We are stewards, we practice catch
There are times, though, when we want to keep a fish or two. We
might be tempted by the flavor of a freshly cooked fish or we could
be looking to help the fishery by selectively harvesting a fish
of a particular size.
The decision is never easy, especially for those of us who have
been brought up to follow a catch and release ethic.
Gene Wilde and Keven Pope, researchers at Texas Tech University
and the University of Nebraska, provide us with guidelines that
can help us decide, if we are inclined to harvest a fish.
Wilde and Pope observed that the "two most important factors
influencing survival of largemouth bass that are captured and released
are the anatomical hooking location and water temperature."
They add that "survival is high among largemouth bass hooked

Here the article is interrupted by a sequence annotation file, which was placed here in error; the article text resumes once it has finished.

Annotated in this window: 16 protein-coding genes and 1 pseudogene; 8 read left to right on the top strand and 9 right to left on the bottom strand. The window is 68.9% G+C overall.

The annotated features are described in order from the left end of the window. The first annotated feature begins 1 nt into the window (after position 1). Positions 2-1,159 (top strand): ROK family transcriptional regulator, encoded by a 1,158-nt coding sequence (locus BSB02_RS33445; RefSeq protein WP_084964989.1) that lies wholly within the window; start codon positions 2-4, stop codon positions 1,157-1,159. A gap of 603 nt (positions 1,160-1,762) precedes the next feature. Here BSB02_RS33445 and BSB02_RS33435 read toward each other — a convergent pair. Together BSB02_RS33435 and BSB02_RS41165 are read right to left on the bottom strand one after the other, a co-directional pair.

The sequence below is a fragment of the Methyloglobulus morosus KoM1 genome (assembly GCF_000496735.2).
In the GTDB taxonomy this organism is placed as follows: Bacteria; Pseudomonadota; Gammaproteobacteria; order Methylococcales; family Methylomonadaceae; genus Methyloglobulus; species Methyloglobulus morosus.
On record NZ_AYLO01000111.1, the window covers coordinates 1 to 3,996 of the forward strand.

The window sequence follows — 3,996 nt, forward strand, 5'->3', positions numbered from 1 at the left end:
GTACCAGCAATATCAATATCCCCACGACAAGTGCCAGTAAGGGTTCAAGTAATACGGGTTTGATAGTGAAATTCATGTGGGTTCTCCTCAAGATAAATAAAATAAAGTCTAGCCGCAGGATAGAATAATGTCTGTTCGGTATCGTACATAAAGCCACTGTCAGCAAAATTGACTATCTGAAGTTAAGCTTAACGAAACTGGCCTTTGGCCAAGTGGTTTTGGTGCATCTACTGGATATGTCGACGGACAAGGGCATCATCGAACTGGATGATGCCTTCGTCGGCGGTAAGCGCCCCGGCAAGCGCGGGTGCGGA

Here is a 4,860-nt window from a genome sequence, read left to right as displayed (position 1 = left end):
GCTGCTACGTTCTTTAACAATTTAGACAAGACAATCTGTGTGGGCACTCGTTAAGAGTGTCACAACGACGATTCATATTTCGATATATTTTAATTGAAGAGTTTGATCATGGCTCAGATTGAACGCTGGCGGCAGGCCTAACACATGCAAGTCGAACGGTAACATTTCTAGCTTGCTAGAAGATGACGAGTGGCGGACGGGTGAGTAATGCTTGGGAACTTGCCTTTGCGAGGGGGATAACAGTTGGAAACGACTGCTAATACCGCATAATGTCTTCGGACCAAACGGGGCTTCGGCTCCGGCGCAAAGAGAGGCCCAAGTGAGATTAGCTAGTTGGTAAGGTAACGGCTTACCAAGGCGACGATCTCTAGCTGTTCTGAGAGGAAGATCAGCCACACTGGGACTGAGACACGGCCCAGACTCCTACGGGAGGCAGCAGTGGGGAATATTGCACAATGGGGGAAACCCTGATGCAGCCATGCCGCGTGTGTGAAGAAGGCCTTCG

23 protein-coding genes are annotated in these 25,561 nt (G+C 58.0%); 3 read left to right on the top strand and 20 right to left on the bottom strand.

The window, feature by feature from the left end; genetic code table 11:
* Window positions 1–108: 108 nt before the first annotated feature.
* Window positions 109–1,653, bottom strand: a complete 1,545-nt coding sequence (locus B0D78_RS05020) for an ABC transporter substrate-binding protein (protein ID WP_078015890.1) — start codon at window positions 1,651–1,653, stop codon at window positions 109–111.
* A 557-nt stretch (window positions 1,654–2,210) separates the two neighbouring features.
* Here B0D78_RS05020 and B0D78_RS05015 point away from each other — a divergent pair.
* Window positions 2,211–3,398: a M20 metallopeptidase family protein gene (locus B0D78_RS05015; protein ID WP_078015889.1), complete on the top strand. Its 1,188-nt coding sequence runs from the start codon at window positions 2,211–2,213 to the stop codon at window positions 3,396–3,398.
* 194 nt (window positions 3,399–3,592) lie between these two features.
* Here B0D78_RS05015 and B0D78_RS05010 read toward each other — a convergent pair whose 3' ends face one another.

in the oral cavity." They also note that "survival is
substantially lower among bass hooked in the esophagus." In
esophagus-hooked fish, survival was greater for those who were hooked
dorsally (hook pointing up) as oppossed to those hooked ventrally
(hook pointing down). Wilde and Pope speculated that the higher
mortaility amongst this group was due to the heart's proximity to
the ventral portion of the espophagus.
This research would indicate that if we do want to take a fish home
with us, we might want to select a fish that we have hooked in the
espohagus. If that hook is pointing down, moreover, we might want
to select that fish for harvest.
Of course, the decision may have already been made for us. If the
regulations require that you release the fish, you are obligated.
However, if the regulations allow and you do hook a fish in the
esophagus with the hook pointing down, that fish might be a good
candidate for the stringer.
For more Stewardship Tips visit www.RecycledFish.org